South Park: The Fractured But Whole
To fully appreciate a South Park game, you need to have a decent appreciation for the long running TV show, and inappropriate jokes. The Fractured But Whole is a dirty, inappropriate joke filled adventure that, if you take it to seriously, you will miss out on all the fun. For those easily offended, take a hard pass on this experience. But for those looking for a good laugh, despite personal beliefs – this is the experience for you.
M rated – or R rated in comedy – titles on the Nintendo Switch are few and far between, which is understandable when you think about Nintendo’s core audience – younger fans and families. There is still a large fan base that doesn’t fit into either of those categories, and it is a fan base that Ubisoft tapped into when releasing South Park on the Nintendo Switch.
If you ignored the combat aspects of The Fractured But Whole, you’d figure you were watching a 2oish hour long episode of the show. The same great writing you’ll find on your TV screens is what you get when loading up the game on console. You’ll play as a generic characters – created by you – in the South Park universe, working with your friends to…well…I can’t spoil it too much. It’s a great experience though, one that plays off the funny imaginations of kids, and the realities that the adults within the game must deal with daily.
As stated before, it’s like one long episode, so if you enjoy the storytelling within the show, this will fit right into that mould. If you don’t enjoy the show…I’m not sure why you are still reading.
Puzzling your Way to Victory
The game makes progression very simple. Anything with a yellow glow to it can be interacted with. Generally, this is limited to doors, cupboards, and drawers, but also extends to other things within the numerous environments you will explore. Puzzle pop up from time to time, but they are generally fairly simple, and after a few hours, the game unfortunately recycles the same puzzles over and over again, giving you your first dose of repetition.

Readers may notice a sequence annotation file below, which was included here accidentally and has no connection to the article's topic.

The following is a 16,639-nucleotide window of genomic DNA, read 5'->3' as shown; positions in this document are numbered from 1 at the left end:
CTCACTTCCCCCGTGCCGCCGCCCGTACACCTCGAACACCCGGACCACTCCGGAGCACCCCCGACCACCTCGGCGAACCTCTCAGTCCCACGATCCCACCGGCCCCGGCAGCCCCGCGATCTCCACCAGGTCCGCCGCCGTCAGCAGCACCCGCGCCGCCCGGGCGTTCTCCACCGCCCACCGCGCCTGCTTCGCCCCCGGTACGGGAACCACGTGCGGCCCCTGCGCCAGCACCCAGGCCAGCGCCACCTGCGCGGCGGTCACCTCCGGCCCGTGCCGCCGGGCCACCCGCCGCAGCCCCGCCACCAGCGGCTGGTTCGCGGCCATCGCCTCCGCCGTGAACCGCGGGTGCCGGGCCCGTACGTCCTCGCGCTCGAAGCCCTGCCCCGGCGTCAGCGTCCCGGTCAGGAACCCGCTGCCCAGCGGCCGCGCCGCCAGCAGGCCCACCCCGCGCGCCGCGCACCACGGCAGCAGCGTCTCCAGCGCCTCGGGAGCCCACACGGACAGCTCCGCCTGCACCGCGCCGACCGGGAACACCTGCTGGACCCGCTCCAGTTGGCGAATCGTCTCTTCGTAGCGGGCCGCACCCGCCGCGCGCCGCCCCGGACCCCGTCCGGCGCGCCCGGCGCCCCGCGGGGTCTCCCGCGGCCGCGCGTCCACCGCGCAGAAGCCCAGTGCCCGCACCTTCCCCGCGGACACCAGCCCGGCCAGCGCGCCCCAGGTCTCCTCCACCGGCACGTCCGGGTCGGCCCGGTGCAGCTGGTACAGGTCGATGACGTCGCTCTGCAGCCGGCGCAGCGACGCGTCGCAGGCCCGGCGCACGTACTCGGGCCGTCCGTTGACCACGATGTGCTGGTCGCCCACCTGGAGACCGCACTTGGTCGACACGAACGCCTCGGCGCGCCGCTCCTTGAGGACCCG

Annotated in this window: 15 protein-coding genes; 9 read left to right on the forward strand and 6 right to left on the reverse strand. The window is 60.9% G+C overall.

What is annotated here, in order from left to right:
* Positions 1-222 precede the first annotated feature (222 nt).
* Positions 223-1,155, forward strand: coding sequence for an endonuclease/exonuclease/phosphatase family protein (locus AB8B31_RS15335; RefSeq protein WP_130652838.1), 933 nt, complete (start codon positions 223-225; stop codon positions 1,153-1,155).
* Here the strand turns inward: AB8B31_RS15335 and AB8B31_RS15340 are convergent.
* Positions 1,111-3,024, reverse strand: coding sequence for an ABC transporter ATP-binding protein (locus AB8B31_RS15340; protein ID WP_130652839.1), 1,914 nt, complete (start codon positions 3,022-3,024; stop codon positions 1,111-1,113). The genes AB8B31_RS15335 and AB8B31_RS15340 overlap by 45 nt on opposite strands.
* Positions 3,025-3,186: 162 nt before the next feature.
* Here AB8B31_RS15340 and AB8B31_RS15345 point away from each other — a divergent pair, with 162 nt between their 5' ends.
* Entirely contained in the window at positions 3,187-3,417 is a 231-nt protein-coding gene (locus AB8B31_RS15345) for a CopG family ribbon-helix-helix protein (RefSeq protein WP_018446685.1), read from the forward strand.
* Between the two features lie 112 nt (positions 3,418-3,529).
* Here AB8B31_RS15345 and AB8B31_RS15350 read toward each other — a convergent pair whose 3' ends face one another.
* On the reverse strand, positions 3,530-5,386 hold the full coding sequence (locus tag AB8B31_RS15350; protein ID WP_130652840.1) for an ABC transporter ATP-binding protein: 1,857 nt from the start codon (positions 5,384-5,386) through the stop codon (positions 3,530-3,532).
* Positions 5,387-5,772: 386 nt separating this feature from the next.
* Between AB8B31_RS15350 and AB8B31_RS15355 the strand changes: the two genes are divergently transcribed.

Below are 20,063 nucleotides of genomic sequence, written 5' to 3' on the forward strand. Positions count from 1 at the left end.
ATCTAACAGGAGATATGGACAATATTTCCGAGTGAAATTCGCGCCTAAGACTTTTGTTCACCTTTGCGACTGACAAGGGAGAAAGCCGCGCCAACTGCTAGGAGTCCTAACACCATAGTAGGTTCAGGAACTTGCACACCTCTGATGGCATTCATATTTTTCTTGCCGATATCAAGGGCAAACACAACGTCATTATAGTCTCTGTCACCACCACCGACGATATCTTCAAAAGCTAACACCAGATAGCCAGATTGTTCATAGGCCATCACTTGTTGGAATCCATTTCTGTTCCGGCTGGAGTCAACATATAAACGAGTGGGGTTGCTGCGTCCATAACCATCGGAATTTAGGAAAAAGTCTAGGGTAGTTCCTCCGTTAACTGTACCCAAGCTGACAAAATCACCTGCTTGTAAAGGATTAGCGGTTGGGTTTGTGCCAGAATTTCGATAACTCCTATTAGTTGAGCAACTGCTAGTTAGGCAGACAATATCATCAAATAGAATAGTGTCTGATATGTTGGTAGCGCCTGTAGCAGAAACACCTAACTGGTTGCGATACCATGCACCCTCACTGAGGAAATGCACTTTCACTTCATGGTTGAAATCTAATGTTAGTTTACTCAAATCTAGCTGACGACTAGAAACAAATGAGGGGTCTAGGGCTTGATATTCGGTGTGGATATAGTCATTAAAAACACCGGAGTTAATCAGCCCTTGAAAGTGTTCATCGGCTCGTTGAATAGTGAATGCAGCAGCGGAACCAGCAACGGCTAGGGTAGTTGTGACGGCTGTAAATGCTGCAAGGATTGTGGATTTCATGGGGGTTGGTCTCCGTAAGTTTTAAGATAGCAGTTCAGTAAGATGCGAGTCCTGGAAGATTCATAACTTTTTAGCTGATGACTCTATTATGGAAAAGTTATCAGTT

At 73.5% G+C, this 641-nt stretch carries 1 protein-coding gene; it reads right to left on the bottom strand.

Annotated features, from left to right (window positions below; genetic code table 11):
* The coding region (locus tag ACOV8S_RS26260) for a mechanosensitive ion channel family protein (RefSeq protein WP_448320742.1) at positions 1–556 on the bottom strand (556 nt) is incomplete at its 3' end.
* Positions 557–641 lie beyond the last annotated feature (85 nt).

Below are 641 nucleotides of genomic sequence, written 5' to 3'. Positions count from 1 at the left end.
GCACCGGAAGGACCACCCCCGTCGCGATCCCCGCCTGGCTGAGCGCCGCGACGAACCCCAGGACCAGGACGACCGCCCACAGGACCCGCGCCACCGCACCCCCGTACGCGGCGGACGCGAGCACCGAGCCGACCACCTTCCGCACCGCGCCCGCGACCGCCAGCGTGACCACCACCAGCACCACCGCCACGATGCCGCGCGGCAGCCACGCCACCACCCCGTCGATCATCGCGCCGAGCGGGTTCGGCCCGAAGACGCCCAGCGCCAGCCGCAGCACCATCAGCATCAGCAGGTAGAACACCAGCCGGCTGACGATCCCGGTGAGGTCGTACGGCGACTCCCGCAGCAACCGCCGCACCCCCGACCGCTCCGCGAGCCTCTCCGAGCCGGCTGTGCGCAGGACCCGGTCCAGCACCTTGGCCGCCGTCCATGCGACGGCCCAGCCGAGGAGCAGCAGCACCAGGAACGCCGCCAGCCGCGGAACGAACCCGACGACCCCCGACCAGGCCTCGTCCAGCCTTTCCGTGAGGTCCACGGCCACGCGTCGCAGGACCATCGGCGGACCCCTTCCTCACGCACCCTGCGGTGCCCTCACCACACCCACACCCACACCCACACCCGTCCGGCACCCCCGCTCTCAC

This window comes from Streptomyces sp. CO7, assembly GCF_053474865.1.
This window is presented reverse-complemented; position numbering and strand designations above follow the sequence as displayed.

Still, the first time you interact with the environmental puzzles there is a sense of accomplishment when figuring them out. The same goes for the items you will begin to collect. Early on, you’ll accumulate a lot of resources which you won’t understand what to do with, but once you are given the various tutorials, looking for and collecting various items will become it’s own game-within-the-game.
What will ultimately pull you away from the “this is a South Park show within a game” is when you enter into combat. Combat is turn based and utilizes a grid system. Depending on which allies you bring into battle with you, a number of different strategies can be utilized to beat the games variety of enemies.
This is where you will get your second dose of repetition. Depending on the difficulty setting you choose when starting your adventure, these battles can be pretty simple. Even on the harder difficulty levels, combat eventually gets fairly predictable, and the strategy is basically lost.
That being said, repetition is only bad if what you are actually doing is lacking entertainment. Fortunately, the game continues to throw random lines of comedy, moments of pure insanity, and even the predictable and frequent, “Car” as everyone scurries off the street to allow and adult to pass through. It’s all fun to engage with, and bringing different allies into battle with you will always change the way you interact and prepare for fights, whether big or small.
Listen, any South Park fan is going to have a BLAST playing The Fractured But Whole; for those who find the humour in South Park a bit over the line, nothing is different in this experience, and you are probably best to just keep on moving. For a good amount of fun, however, there really isn’t anything as light hearted and funny available on the Nintendo Switch, making South Park a fantastic option. Just remember to activate that Parental Control if you have young kids around!